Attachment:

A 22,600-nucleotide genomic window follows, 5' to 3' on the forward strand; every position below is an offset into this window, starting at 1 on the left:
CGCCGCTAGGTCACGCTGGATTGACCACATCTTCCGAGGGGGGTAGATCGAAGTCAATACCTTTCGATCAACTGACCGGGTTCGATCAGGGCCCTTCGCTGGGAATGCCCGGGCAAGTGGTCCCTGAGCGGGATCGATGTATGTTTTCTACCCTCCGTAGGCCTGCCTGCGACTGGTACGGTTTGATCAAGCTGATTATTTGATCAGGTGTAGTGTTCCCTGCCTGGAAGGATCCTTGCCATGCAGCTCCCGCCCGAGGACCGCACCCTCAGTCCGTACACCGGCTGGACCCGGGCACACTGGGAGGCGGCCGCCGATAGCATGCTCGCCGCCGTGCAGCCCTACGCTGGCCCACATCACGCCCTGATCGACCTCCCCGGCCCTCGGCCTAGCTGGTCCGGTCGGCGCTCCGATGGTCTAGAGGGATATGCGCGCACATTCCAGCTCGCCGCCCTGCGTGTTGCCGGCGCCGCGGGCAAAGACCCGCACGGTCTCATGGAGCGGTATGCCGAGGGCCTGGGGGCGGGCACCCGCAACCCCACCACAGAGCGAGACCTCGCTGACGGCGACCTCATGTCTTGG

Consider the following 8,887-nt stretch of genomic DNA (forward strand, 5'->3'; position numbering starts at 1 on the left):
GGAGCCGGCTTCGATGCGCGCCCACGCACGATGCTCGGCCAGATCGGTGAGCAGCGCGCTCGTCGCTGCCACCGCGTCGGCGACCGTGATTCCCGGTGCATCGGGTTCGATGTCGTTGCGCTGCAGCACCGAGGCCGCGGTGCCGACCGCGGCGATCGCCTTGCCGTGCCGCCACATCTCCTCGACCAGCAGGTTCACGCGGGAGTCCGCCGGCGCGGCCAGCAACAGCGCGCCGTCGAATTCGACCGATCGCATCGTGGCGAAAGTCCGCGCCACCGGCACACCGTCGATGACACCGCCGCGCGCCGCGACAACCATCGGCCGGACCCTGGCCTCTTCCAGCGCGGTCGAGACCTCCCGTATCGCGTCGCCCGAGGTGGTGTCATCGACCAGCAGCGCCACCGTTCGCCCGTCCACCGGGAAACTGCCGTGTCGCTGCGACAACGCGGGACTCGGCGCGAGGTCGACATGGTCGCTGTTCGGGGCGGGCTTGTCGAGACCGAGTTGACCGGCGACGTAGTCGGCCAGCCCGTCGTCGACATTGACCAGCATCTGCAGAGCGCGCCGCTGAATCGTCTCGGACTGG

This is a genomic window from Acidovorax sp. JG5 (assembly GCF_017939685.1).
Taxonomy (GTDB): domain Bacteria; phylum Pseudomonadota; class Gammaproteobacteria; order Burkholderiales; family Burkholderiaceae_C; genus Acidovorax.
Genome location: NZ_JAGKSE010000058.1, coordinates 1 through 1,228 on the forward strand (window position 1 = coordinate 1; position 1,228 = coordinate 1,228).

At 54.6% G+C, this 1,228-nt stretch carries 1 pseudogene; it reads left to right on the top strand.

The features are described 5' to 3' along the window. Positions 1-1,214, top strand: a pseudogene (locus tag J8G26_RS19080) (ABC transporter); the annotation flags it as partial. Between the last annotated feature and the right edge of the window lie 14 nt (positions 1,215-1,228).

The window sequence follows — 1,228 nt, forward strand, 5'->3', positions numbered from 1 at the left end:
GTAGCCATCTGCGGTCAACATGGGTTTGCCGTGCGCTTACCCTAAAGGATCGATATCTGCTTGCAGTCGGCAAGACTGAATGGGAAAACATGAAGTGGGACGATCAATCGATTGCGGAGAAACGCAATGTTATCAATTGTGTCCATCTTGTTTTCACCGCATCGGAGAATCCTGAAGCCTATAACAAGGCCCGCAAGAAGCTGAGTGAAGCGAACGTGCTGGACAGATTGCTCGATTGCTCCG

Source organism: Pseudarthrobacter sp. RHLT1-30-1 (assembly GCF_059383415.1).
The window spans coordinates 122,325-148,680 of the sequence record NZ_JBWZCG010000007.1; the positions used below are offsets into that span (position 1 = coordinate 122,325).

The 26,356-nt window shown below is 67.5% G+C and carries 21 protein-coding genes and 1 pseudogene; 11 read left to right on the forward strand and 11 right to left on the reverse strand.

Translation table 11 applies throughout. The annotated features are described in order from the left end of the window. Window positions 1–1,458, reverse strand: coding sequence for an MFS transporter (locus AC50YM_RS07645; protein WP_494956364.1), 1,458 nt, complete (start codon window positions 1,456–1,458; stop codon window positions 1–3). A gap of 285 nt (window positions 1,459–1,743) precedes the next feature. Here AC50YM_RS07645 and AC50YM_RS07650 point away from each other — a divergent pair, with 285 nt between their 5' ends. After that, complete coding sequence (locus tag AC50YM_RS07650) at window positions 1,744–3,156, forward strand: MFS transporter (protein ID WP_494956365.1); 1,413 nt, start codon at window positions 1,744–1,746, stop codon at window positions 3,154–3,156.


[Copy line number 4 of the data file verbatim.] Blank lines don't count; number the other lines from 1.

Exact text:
GGAGCCGGCTTCGATGCGCGCCCACGCACGATGCTCGGCCAGATCGGTGAGCAGCGCGCTCGTCGCTGCCACCGCGTCGGCGACCGTGATTCCCGGTGCATCGGGTTCGATGTCGTTGCGCTGCAGCACCGAGGCCGCGGTGCCGACCGCGGCGATCGCCTTGCCGTGCCGCCACATCTCCTCGACCAGCAGGTTCACGCGGGAGTCCGCCGGCGCGGCCAGCAACAGCGCGCCGTCGAATTCGACCGATCGCATCGTGGCGAAAGTCCGCGCCACCGGCACACCGTCGATGACACCGCCGCGCGCCGCGACAACCATCGGCCGGACCCTGGCCTCTTCCAGCGCGGTCGAGACCTCCCGTATCGCGTCGCCCGAGGTGGTGTCATCGACCAGCAGCGCCACCGTTCGCCCGTCCACCGGGAAACTGCCGTGTCGCTGCGACAACGCGGGACTCGGCGCGAGGTCGACATGGTCGCTGTTCGGGGCGGGCTTGTCGAGACCGAGTTGACCGGCGACGTAGTCGGCCAGCCCGTCGTCGACATTGACCAGCATCTGCAGAGCGCGCCGCTGAATCGTCTCGGACTGG